Which leads me to the fourth regime: the new normal, 2008 to 2019. After the financial crisis, we entered an era of extreme central bank accommodation. The economy got stuck on neutral with low rates, low growth, and low inflation.

The world is different now. We're in a new regime. The environment will look different than these four. But what does it look like based on those broad regime definitions? My conclusions from the analysis—and you can get more detail in the paper that's posted on LinkedIn. But, number one, we've exited the new normal.

That's my view. I don't know if you agree, Blerina. Have we exited the new normal?

I would tend to agree with that. And the question— The old normal. Yeah, well, so you had the old normal, which was the bull market in rates, and then you had the new normal, which was you stuck at zero. I think we've exited zero interest rate policy, at least for quite a while. And one of the questions was like, kind of hinting at "When do we go back to that?" I don't know if we go back.

So that was first conclusion. I can't say with reasonable confidence that we've, for now, exited that regime. Current conditions do not look like the stagflation of the '70s.

I do not think so, and statistically either.

And third, we shouldn't get too bearish, because historically, there was plenty of life above 5% fed funds. Higher rates don't necessarily have to take all the oxygen out of the system, especially if the blob of money joined forces with AI, productivity gains, and so on. So let's not get too bearish.

Maybe today, kind of, the takeaway from the discussion is we're not too bearish, right? We're not going all in in risk assets, but with this pretty balanced view you're getting today, we can buy stocks that aren't trading at nosebleed valuations, like we talked about real asset equities, SMID, maybe even EM if you're brave. And if you see a spike in the VIX or market itself, it may be an opportunity to buy stocks.

Thanks, Sébastien. Another topic on a lot of investors' minds that we've seen questions come in—Blerina, come to you: We've seen inflation come down from the highs of 9%, now close to 3.5%, and it's been a relatively smooth ride down. Many think that it may not be a smooth of a ride from here. And we're seeing some elements showing signs of inflation reigniting, for example, the pickup in energy and labor costs. What do you see as the path for inflation from here?

This is a very good question, and I'm going to say when I answer this, I'm going to look back to Sébastien's comment that there is plenty of life at 5%, because I think that's quite important because we might end up being there for quite some time.

And so to understand where inflation is going, I think it's important to touch upon the progress that we've had so far in inflation. We've come down a lot, but we may be facing the last-mile problem—or the Fed may be facing that—because when you look at what has been driving inflation down in recent months, it's two very volatile components: food and energy. And actually, the contribution from core inflation has been pretty stable and elevated.

But, so the good news—let's focus on the good news—is that inflation is coming down, and we're seeing some moderation in the labor market. The other good news is that inflation expectations remain anchored. We were pretty worried about that at the beginning of 2022, but then, central banks around the world started increasing interest rates at a ... pretty aggressively to fight inflation. Energy prices came down. And so that helped with anchoring of inflation expectations. But going forward, I think we are going to see stickier core inflation.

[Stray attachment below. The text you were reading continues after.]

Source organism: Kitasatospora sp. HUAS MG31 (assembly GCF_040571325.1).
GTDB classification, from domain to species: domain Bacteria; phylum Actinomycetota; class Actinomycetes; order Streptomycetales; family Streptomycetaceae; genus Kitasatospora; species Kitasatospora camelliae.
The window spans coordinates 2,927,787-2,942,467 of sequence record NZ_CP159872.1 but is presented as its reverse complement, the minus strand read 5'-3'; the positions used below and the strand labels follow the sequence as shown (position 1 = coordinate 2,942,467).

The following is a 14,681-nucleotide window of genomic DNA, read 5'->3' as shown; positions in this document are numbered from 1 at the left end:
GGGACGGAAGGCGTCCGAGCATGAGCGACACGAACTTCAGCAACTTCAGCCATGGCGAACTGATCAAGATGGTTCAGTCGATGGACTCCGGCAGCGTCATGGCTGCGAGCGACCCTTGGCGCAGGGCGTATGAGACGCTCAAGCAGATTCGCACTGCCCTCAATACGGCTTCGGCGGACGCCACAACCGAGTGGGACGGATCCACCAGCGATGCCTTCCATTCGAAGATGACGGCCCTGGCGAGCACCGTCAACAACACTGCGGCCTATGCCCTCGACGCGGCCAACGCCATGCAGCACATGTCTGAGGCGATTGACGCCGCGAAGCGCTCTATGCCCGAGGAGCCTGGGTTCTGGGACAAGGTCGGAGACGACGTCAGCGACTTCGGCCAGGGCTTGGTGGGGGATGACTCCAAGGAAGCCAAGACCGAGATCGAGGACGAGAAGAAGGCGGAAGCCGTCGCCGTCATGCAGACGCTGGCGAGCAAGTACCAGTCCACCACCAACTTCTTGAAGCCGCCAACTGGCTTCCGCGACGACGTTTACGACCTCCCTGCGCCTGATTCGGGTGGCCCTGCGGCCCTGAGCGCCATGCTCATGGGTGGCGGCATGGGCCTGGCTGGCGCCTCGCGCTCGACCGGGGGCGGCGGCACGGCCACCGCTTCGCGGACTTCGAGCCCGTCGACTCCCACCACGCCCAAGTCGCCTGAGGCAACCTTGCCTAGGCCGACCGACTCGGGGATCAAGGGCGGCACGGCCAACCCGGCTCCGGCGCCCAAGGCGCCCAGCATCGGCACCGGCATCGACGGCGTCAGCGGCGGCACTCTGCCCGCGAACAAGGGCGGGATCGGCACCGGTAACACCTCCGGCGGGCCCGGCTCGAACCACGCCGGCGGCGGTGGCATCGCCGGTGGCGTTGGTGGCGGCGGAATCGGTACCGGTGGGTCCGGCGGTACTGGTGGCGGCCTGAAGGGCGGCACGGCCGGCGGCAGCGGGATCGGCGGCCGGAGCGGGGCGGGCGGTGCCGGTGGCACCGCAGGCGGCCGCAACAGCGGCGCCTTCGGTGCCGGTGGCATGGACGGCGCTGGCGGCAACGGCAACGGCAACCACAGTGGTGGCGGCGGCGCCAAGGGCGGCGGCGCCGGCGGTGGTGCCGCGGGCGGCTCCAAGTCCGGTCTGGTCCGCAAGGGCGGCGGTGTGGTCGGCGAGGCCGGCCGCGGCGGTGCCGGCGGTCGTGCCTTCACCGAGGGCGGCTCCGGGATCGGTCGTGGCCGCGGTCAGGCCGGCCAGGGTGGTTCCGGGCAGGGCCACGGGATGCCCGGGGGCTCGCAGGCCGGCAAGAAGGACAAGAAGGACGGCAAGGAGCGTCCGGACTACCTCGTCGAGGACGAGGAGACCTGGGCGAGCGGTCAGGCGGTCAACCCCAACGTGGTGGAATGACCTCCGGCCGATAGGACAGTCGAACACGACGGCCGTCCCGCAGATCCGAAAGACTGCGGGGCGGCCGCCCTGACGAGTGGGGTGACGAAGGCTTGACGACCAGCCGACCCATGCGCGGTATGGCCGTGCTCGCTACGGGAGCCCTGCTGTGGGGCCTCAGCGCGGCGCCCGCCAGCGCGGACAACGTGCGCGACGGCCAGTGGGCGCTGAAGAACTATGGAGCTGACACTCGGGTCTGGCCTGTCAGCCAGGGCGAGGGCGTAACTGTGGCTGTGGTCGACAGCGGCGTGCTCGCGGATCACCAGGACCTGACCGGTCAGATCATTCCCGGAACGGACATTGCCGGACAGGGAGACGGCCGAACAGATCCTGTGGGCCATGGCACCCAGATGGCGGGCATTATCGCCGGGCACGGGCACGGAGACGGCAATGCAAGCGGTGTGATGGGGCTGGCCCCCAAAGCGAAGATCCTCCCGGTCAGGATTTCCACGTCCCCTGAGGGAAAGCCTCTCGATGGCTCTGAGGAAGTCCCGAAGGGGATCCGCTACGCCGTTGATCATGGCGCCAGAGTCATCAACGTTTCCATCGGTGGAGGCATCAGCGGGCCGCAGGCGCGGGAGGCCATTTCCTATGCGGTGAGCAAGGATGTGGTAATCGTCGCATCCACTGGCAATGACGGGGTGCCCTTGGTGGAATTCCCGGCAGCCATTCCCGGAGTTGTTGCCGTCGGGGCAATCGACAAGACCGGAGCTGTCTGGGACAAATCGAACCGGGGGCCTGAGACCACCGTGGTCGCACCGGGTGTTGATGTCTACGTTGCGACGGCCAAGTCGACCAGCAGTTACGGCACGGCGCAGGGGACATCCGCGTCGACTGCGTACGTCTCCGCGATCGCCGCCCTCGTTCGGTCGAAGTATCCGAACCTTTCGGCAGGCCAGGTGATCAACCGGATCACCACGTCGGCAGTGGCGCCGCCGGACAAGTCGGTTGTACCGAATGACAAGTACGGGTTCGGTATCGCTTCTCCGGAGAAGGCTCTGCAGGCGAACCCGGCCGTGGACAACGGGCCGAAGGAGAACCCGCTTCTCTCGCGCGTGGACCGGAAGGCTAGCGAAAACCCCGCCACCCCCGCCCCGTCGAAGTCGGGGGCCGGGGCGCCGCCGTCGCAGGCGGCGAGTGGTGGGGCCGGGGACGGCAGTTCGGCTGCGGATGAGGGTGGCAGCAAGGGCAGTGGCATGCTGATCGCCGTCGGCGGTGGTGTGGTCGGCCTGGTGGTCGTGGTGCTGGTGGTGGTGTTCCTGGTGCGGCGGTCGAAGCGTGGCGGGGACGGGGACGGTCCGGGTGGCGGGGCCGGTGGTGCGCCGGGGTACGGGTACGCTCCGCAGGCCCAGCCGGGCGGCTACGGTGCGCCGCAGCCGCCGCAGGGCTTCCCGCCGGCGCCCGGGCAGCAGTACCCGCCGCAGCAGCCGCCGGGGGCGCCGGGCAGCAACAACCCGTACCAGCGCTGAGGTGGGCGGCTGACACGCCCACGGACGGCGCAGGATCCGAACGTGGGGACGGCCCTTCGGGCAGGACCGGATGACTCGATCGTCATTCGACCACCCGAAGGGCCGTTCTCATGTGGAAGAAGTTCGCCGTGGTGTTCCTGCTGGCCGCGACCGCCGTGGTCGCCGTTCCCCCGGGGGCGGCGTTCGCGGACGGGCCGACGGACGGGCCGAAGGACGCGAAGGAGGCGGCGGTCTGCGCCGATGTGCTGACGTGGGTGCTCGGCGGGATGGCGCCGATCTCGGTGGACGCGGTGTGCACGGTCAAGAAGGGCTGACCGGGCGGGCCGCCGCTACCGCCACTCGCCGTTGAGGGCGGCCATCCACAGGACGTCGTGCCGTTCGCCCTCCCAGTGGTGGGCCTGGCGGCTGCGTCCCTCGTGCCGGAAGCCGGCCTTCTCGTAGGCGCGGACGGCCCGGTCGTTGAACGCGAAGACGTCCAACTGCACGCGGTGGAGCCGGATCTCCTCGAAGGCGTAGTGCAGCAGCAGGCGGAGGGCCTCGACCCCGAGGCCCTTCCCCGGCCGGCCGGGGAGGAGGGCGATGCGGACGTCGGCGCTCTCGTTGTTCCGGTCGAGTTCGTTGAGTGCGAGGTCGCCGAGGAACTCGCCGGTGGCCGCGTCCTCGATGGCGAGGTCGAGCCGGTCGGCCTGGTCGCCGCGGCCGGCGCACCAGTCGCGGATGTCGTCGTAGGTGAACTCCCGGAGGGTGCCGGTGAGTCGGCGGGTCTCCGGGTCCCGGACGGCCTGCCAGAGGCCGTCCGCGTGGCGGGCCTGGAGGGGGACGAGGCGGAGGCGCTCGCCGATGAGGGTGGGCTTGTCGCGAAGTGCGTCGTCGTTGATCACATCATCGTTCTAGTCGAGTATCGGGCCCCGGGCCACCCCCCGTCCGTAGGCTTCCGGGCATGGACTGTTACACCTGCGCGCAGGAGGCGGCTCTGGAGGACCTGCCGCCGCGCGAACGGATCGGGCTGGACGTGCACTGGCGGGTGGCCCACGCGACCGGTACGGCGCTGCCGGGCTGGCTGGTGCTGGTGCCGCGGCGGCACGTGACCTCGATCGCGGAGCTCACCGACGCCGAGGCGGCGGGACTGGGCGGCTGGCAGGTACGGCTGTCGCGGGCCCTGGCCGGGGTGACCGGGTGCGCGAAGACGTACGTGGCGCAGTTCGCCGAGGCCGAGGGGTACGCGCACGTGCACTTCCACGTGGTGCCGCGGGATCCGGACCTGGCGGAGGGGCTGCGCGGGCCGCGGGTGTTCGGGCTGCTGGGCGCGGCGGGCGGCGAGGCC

And to answer this question, I want to take a very long picture of U.S., the history of U.S. inflation going back 60, 70 years.

What we used to see during the post-GFC period, the new normal, that energy—sorry, core goods inflation was actually zero or negative. We were importing deflation for a number of reasons: hyper globalization, wage differentials between DMs and emerging economies. And then core services was elevated, was above 2%, and that was reflecting strong domestic demand in labor markets. Fast forward to where we are now: It feels like there is a regime shift in inflation dynamics too.

I think there is good reason to expect higher core goods inflation going forward.

We're doing a lot of friendshoring. We're making supply chains more resilient. That all comes at a price, and I think it does lead to some pass-through to consumer prices. We have a smaller wage differential between EMs and DMs, so we are not going to continue to import disinflation at the same rate.

And then domestically, we have these very tight labor markets with a declining labor force participation rate and labor supply because of demographics and the aging population.

I think these two forces are going to combine together to produce higher inflation. And the natural reaction from central banks is going to be to keep interest rates higher for longer to fight these higher levels of inflation.

Thanks, Blerina. So building on that point, Sébastien, with one of the biggest risks that the market is facing right now—inflation remaining stubborn from here and possibly reigniting—how would you hedge a portfolio for the risk of inflation reigniting? The AAC has added to our real asset strategy recently, which largely consists of commodities and REITS and is designed to protect against unexpected inflation. Do you think that move could potentially protect portfolios in a riskoff inflationary environment?

Yeah, that's a tricky question. I think longer term, and as long as you don't get a complete sell-off in stocks, you know, you do OK. It could do better than tech stocks in the market overall in a risk-off environment—and it did so very much in 2022, but these are still stocks.